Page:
The probabilities of getting various values with dice can't be proved statistically. Statistical calculations assume things about these probabilities. The probabilities are what they are because of physics and symmetry.
IIRC there is a user on here named "seven-sided die." With all due respect to this user, the ... er ... typical dice we use are either regular polyhedra or shapes with almost as much symmetry as regular polyhedra. If you have such a die with no markings or etched numbers on it, then any face is equivalent to any other face, in the sense that you can rotate the die so that face A comes on top of face B, and when you have done so, the new state of the unmarked die is indistinguishable from the old state. The new surface coincides with the old surface, the center of mass is in the same place, and so on.
This symmetry implies that if you pick up the die without paying any attention to its orientation, and then throw it, then any initial throw you do is no more or less likely than any other throw in which the die has been reoriented to have B in place of A. Even if the way you throw is not random (e.g., you always throw your d6 from a certain orientation, with 5 on top), the physics of rolling dice is that the motion is exponentially sensitive to the initial conditions, so your choice doesn't actually influence the probabilities. There are a lot of processes that are random for this reason, including weather (on long time scales) or the fall of a pencil balanced on its tip.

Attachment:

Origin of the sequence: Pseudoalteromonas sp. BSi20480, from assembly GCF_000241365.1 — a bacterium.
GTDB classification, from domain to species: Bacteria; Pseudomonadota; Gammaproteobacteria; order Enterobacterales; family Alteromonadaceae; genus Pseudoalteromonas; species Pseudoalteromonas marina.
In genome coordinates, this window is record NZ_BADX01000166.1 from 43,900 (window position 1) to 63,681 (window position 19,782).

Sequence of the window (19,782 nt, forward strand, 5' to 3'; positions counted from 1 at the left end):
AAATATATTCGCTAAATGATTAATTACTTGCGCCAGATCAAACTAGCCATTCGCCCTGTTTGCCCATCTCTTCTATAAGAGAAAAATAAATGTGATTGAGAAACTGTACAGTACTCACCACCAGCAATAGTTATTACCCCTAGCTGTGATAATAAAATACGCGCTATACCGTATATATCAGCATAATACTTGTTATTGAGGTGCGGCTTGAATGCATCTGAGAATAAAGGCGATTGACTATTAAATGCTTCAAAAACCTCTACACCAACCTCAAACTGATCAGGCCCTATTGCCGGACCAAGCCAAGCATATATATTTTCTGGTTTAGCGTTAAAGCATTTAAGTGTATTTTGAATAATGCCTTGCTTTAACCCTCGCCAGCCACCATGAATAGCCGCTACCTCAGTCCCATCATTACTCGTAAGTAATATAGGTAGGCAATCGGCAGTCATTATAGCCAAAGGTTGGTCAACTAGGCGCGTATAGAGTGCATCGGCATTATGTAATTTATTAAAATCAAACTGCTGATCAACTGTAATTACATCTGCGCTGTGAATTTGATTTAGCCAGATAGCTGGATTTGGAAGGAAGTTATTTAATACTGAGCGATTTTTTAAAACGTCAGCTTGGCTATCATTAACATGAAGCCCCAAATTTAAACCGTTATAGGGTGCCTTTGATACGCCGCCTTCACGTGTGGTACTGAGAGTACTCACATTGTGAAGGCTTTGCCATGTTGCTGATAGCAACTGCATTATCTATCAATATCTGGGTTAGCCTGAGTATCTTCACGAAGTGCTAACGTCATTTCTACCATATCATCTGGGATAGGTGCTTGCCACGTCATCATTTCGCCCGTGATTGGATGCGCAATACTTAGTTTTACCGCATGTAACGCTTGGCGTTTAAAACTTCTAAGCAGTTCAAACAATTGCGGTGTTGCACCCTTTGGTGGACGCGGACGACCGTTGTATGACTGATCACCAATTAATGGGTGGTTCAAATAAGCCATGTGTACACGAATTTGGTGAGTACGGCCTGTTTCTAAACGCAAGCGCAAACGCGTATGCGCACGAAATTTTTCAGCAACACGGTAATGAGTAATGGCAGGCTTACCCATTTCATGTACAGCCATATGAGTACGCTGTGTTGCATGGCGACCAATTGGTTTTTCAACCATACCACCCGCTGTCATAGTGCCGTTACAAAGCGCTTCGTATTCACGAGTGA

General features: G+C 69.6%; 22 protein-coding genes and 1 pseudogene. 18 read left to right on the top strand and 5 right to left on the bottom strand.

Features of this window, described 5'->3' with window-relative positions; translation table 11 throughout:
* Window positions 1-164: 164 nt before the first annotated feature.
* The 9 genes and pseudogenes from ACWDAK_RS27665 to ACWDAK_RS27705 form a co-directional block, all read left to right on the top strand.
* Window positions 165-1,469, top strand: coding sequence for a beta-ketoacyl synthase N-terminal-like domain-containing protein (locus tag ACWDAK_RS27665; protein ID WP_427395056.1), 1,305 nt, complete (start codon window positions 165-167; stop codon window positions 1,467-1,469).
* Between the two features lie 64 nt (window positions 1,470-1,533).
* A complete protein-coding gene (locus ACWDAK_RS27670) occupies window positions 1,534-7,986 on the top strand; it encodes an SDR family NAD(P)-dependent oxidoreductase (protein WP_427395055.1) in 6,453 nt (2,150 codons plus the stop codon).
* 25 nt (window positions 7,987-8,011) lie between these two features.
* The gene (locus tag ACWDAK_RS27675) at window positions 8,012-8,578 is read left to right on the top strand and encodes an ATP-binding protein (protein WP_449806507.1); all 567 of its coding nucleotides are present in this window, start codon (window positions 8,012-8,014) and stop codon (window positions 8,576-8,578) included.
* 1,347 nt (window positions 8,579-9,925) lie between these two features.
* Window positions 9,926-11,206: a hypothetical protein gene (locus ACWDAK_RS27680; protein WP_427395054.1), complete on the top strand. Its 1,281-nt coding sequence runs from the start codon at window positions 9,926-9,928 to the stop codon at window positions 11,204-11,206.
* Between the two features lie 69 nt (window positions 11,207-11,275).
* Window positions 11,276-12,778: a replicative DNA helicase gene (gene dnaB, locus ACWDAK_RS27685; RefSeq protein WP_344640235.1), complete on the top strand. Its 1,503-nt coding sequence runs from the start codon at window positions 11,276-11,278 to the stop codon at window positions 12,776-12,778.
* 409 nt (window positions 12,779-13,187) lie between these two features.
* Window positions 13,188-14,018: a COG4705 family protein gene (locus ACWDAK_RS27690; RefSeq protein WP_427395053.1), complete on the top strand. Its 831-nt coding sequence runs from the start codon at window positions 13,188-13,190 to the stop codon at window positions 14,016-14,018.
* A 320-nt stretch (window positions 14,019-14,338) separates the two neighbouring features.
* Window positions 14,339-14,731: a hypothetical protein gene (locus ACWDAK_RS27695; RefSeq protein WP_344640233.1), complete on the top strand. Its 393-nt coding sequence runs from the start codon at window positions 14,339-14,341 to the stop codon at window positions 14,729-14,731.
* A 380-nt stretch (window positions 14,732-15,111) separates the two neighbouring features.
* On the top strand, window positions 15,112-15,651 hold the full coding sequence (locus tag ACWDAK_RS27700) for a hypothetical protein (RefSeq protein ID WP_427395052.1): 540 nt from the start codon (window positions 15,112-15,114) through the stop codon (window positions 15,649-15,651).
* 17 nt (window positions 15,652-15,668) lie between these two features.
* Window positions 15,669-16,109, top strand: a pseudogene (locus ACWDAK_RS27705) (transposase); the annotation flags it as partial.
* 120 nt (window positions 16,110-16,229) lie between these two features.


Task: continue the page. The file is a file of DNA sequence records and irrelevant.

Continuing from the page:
This sensitivity to initial conditions could fail if the die doesn't really roll well, and that would be a reason not to use four-sided dice. (Or you could just make a habit of shaking them in your hand.) But the issue would be that a player could cheat, not that the die would intrinsically favor one side over the other if the player is honest.
Sagging Rufus wrote:
Because the D4 kind of just falls into positions, does that lower my chances of rolling X on generic dice?
If you pick up the d4 without looking at it or intentionally trying to orient it in a particular way, then by symmetry, for any motion you could trace out that leads to rolling 1, you would have some other motion that would lead to rolling 2. By symmetry, these initial conditions would be equally likely, and therefore the final results would be equally likely.